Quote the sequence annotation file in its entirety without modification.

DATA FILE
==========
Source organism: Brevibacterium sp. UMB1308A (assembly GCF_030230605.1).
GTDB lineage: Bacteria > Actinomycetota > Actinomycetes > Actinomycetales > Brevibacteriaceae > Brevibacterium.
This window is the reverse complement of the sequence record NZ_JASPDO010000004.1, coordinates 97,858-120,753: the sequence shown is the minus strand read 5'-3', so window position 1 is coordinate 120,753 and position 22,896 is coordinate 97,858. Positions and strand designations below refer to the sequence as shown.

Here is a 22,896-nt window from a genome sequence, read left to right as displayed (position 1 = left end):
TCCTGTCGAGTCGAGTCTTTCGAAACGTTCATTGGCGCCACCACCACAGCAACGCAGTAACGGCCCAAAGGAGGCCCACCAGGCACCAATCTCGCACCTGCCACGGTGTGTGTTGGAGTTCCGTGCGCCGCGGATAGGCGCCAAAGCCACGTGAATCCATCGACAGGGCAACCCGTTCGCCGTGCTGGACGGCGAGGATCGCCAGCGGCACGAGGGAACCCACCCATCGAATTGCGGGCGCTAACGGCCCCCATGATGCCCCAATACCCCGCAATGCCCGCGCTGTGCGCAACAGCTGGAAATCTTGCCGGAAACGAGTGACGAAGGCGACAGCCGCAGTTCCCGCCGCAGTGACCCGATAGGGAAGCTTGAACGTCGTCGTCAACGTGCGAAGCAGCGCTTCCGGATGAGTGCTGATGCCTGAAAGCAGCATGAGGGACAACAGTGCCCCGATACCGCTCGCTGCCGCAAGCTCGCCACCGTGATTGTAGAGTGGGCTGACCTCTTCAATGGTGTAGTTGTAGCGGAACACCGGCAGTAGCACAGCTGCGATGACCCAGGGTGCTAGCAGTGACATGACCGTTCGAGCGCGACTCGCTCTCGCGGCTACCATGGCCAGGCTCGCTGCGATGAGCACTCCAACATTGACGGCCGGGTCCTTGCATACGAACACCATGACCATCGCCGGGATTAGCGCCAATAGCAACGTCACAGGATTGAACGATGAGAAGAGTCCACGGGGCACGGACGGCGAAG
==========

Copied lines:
Source organism: Brevibacterium sp. UMB1308A (assembly GCF_030230605.1).
GTDB lineage: Bacteria > Actinomycetota > Actinomycetes > Actinomycetales > Brevibacteriaceae > Brevibacterium.
This window is the reverse complement of the sequence record NZ_JASPDO010000004.1, coordinates 97,858-120,753: the sequence shown is the minus strand read 5'-3', so window position 1 is coordinate 120,753 and position 22,896 is coordinate 97,858. Positions and strand designations below refer to the sequence as shown.

Here is a 22,896-nt window from a genome sequence, read left to right as displayed (position 1 = left end):
TCCTGTCGAGTCGAGTCTTTCGAAACGTTCATTGGCGCCACCACCACAGCAACGCAGTAACGGCCCAAAGGAGGCCCACCAGGCACCAATCTCGCACCTGCCACGGTGTGTGTTGGAGTTCCGTGCGCCGCGGATAGGCGCCAAAGCCACGTGAATCCATCGACAGGGCAACCCGTTCGCCGTGCTGGACGGCGAGGATCGCCAGCGGCACGAGGGAACCCACCCATCGAATTGCGGGCGCTAACGGCCCCCATGATGCCCCAATACCCCGCAATGCCCGCGCTGTGCGCAACAGCTGGAAATCTTGCCGGAAACGAGTGACGAAGGCGACAGCCGCAGTTCCCGCCGCAGTGACCCGATAGGGAAGCTTGAACGTCGTCGTCAACGTGCGAAGCAGCGCTTCCGGATGAGTGCTGATGCCTGAAAGCAGCATGAGGGACAACAGTGCCCCGATACCGCTCGCTGCCGCAAGCTCGCCACCGTGATTGTAGAGTGGGCTGACCTCTTCAATGGTGTAGTTGTAGCGGAACACCGGCAGTAGCACAGCTGCGATGACCCAGGGTGCTAGCAGTGACATGACCGTTCGAGCGCGACTCGCTCTCGCGGCTACCATGGCCAGGCTCGCTGCGATGAGCACTCCAACATTGACGGCCGGGTCCTTGCATACGAACACCATGACCATCGCCGGGATTAGCGCCAATAGCAACGTCACAGGATTGAACGATGAGAAGAGTCCACGGGGCACGGACGGCGAAG